Sugary Soft Drinks Labelled ‘Evil’ by New Study
Research into exactly what soft drinks with added sugar do to our bodies has led to some shocking suggestions. The biological scientist Dr Hans-Peter Kubis, responsible for the study, says that soft drinks with added sugar seem to increase the risk of heart disease, liver failure and hypertension. Not only that, but in children, they have been linked to addictive cravings, and changing younger people’s preferences to junk and sugary food. Apparently, even drinking a can a day or two a week could be enough to alter our metabolism, so that it is easier for us to put on weight. Drinking too many soft drinks can also lead to developing type 2 diabetes as changes in the muscles occur which are similar to those in people with obesity problems and those who already have type 2 diabetes.
The research, which was carried out by Bangor University and published in the European Journal Of Nutrition, showed that by exposing our muscles to liquid sugar, the genes were actually altered which made them use the sugar for energy instead of burning fat. This is a change in metabolism that could become permanent and as our metabolism becomes less efficient, it also becomes less able to cope with the subsequent rises in blood sugar. This, in turn, increases the risk of type 2 diabetes. Dr Hans-Peter Kubis says, “Having seen all the medical evidence, I don’t touch soft drinks now. I think drinks with added sugar are, frankly, evil.” Dr Kubis is not the only researcher with serious concerns about added sugar in soft drinks. The British Medical Journal reported earlier this month, how the universities of Oxford and Harvard held an investigation into the large amounts of sugar and calories, popular brands such as Lucozade and Powerade contain, implicitly encourage weight gain. And a study in March regarding soft drinks, which was published in the American Heart Association, showed that men who drink a standard 12oz can of sugar-sweetened beverage every day have a 20 per cent higher risk of heart disease compared to men who don’t drink any sugar-sweetened drinks. This study followed more than 42,000 men for 22 years and tests on their blood found that soft-drink fans had higher levels of harmful inflammation in their blood vessels, and lower levels of ‘good’ HDL cholesterol.
It may surprise you to learn that supposedly ‘healthy’ energy soft drinks, such as Red Bull, have approximately seven teaspoons of sugar per 250ml in them. This is a huge and sudden sugar load for the body and might explain the recent research, reported in the journal Cancer Epidemiology, Biomarkers and Prevention, which found that by drinking just two carbonated soft drinks (330ml each) every week, appears to double the risk of pancreatic cancer. And there are hidden sugars in fruit juice as well. A report published in the Journal of Hepatology showed that high levels of fructose fruit sugar in soft drinks can overwhelm the liver, which in turns leads it to accumulate fat. The study, lead by Dr Nimer Assy, warned that people who drank two cans of soft drinks with high levels of fructose a day, were five times more likely to develop fatty liver disease, which is a precursor to developing cirrhosis and liver cancer.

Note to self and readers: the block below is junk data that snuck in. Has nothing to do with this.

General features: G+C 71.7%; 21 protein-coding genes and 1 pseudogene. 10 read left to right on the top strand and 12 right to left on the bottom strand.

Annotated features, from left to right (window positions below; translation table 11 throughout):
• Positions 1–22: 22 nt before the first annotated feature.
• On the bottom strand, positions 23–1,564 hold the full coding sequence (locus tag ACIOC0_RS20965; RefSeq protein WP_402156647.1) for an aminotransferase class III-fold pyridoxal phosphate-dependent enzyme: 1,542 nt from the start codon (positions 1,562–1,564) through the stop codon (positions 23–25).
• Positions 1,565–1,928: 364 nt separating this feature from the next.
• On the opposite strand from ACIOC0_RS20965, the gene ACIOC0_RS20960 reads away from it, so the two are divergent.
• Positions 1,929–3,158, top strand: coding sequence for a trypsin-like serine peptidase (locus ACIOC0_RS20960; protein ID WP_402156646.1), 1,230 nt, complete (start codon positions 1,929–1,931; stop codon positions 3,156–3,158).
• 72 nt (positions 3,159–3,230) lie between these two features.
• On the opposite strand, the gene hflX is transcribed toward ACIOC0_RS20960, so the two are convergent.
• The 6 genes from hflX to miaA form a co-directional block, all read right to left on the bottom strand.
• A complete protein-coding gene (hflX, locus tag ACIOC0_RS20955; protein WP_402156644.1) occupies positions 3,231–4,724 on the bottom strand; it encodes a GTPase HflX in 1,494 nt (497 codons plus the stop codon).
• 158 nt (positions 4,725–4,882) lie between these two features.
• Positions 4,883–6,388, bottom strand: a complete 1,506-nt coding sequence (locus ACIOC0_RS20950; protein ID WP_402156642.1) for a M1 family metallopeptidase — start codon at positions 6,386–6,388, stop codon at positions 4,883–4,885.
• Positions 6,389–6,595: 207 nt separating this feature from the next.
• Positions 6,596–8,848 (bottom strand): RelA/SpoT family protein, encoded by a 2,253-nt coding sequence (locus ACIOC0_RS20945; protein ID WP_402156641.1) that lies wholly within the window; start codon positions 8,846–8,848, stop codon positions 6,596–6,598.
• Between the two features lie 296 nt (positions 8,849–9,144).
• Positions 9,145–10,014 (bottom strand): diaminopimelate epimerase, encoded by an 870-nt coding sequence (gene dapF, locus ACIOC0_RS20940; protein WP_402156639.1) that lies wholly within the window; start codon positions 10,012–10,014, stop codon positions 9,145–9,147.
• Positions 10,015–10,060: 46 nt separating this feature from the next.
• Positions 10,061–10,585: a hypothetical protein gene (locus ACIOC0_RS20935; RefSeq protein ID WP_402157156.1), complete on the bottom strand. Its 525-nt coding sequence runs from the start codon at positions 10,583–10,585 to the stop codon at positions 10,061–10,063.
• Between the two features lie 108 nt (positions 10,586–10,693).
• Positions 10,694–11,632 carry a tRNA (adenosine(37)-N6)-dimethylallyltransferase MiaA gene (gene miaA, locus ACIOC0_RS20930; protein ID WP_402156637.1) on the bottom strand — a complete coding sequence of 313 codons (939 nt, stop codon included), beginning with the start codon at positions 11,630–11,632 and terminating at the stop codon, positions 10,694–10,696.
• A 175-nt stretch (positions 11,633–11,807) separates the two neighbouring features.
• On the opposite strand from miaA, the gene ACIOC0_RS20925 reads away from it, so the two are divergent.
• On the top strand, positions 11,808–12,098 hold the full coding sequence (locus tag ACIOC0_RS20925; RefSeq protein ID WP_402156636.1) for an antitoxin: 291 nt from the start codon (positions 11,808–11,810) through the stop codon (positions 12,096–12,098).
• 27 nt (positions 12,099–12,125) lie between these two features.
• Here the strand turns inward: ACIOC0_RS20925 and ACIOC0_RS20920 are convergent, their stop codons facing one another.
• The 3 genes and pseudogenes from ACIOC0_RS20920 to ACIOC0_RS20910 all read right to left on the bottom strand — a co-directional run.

There is a quite disturbing behavioral picture emerging however, from research conducted on children who drink soft drinks with added sugar. In one study conducted at University College London’s Health Behaviour Research Centre, it was shown that children develop a preference for more sugary soft drinks, if they are already drinking them. The study took 346 children aged around 11 and gave them sugary soft drinks or water or fruit juice in the tests. Those given water or fruit juice did not show the same predilection for sugary soft drinks. More research by Oregon University investigated 75 children aged between three and five who were given sugary soft drinks and found that they avoided eating raw vegetables such as carrots or red peppers, instead preferring foods that were calorie laden, such as chips. If the children were given water to drink this avoidance did not occur.
Similar results have been revealed from heart experts at St George’s, University of London, in tests that showed children and teenagers who consume sugary soft drinks are far more likely to prefer foods high in salt. Dr Kubis thinks that the pleasure zones in our brains are being activated, when we consume sugary soft drinks, and this can lead to addictive behavior. “The body absorbs liquid sugars so much faster because they are more easily taken into the stomach lining, and this rapid intake fires up the body’s pleasure responses. At the same time, your brain reduces its desire for the taste of nutrients such as vitamins or minerals. There is a huge overlap between what is addictive behaviour with drugs and the use of sweet food.” He adds that sugar is even more addictive than cocaine. “In lab experiments, even rats who have been made addicted to cocaine will prefer to have a sugary drink instead of cocaine.” Dr Kubis no longer drinks soft drinks with added sugar.